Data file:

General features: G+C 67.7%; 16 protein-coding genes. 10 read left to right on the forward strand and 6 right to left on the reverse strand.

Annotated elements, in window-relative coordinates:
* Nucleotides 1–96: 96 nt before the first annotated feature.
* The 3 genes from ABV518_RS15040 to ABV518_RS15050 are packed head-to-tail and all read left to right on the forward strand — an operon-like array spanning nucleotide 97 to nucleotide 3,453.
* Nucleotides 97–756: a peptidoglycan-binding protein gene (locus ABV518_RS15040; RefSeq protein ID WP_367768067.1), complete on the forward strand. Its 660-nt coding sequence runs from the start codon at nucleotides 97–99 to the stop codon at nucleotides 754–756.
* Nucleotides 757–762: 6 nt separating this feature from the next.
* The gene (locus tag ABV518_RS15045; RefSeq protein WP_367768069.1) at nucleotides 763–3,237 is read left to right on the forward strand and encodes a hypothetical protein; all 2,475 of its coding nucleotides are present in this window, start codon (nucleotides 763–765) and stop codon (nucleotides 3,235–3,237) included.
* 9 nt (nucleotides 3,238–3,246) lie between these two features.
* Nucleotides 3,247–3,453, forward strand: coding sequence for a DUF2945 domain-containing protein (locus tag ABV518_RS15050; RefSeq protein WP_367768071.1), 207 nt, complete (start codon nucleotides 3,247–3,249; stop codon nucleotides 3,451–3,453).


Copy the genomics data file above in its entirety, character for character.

General features: G+C 67.7%; 16 protein-coding genes. 10 read left to right on the forward strand and 6 right to left on the reverse strand.

Annotated elements, in window-relative coordinates:
* Nucleotides 1–96: 96 nt before the first annotated feature.
* The 3 genes from ABV518_RS15040 to ABV518_RS15050 are packed head-to-tail and all read left to right on the forward strand — an operon-like array spanning nucleotide 97 to nucleotide 3,453.
* Nucleotides 97–756: a peptidoglycan-binding protein gene (locus ABV518_RS15040; RefSeq protein ID WP_367768067.1), complete on the forward strand. Its 660-nt coding sequence runs from the start codon at nucleotides 97–99 to the stop codon at nucleotides 754–756.
* Nucleotides 757–762: 6 nt separating this feature from the next.
* The gene (locus tag ABV518_RS15045; RefSeq protein WP_367768069.1) at nucleotides 763–3,237 is read left to right on the forward strand and encodes a hypothetical protein; all 2,475 of its coding nucleotides are present in this window, start codon (nucleotides 763–765) and stop codon (nucleotides 3,235–3,237) included.
* 9 nt (nucleotides 3,238–3,246) lie between these two features.
* Nucleotides 3,247–3,453, forward strand: coding sequence for a DUF2945 domain-containing protein (locus tag ABV518_RS15050; RefSeq protein WP_367768071.1), 207 nt, complete (start codon nucleotides 3,247–3,249; stop codon nucleotides 3,451–3,453).